An Oculus Rift CV1 VR headset, which must be wired to a PC and uses external tracking

A virtual reality headset (or VR headset) is a head-mounted device that uses 3D near-eye displays and positional tracking to provide a virtual reality environment for the user. VR headsets are widely used with VR video games, but they are also used in other applications, including simulators and trainers. VR headsets typically include a stereoscopic display (providing separate images for each eye), stereo sound, and sensors like accelerometers and gyroscopes for tracking the pose of the user's head to match the orientation of the virtual camera with the user's eye positions in the real world.[1]

VR headsets typically use at least one MEMS IMU for 3DOF motion tracking, and optionally more tracking technology for 6DOF motion tracking. 6DOF devices typically use a sensor fusion algorithm to merge the data from the IMU and any other tracking sources. The sensor fusion algorithms that are used are often variants of a Kalman filter.

Some VR headsets also have eye-tracking sensors[2] and gaming controllers. The VR glasses use a technology called head-tracking, which changes the field of vision as a person turns their head. The technology may not be perfect, as there is latency if the head moves too fast. Still, it does offer an immersive experience.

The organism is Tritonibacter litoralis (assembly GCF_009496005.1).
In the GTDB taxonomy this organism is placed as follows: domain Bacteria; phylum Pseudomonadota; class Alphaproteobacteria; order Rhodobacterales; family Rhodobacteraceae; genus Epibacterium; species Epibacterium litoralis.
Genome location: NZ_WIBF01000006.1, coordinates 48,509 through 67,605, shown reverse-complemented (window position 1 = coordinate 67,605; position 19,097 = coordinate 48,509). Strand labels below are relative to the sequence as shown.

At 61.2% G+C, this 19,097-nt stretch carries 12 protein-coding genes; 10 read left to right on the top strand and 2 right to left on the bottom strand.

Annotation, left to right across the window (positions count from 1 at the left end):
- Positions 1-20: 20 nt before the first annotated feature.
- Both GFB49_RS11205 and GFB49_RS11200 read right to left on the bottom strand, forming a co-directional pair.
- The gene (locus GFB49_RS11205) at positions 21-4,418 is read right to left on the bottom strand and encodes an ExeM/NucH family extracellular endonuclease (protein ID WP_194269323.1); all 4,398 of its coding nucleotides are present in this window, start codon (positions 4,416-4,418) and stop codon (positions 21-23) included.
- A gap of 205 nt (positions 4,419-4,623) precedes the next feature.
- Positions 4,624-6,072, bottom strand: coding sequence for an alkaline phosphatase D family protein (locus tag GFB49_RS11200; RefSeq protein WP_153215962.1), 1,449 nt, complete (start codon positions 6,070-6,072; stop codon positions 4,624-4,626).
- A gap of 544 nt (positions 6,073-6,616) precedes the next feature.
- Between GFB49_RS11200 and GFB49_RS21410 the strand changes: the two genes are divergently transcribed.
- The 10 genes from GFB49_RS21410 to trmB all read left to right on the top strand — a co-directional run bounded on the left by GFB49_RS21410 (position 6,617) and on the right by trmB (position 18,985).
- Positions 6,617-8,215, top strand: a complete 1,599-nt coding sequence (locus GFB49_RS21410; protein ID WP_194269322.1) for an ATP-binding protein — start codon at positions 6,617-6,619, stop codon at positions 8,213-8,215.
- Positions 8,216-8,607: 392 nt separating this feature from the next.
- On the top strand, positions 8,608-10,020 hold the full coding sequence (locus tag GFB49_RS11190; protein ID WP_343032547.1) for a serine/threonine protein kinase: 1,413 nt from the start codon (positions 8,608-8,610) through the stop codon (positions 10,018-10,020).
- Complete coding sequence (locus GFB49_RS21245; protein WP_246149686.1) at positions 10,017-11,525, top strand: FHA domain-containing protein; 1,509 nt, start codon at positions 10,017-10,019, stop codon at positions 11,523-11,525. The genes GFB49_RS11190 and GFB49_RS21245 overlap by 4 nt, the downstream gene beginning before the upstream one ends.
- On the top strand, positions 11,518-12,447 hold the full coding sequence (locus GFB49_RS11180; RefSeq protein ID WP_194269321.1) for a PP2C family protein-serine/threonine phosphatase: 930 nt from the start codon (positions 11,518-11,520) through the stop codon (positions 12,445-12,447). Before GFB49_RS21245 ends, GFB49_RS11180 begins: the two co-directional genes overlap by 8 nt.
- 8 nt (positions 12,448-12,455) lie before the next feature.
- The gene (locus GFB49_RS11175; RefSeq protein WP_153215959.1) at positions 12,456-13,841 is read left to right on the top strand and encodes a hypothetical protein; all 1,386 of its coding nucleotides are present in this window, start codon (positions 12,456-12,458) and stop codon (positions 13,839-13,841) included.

Virtual reality headsets and viewers have also been designed for smartphones. Unlike headsets with integrated displays, these units are essentially enclosures which a smartphone can be inserted into. VR content is viewed from the screen of the device itself through lenses acting as a stereoscope, rather than using dedicated internal displays.


VPL Research was a company that made early VR headsets in the 1980s.[3]

The PSVR headset for the PlayStation 4 video game console, released in 2016

The Sega VR was announced in 1991 and seen in early 1993 at the Winter CES. It was never released for consoles,[4] but was utilized for the Sega VR-1 motion simulator arcade attraction in 1994.[5][6] Another early VR headset, the Forte VFX1, was announced at CES in 1994. The VFX-1 has stereoscopic displays, 3-axis head-tracking, and stereo headphones.[7]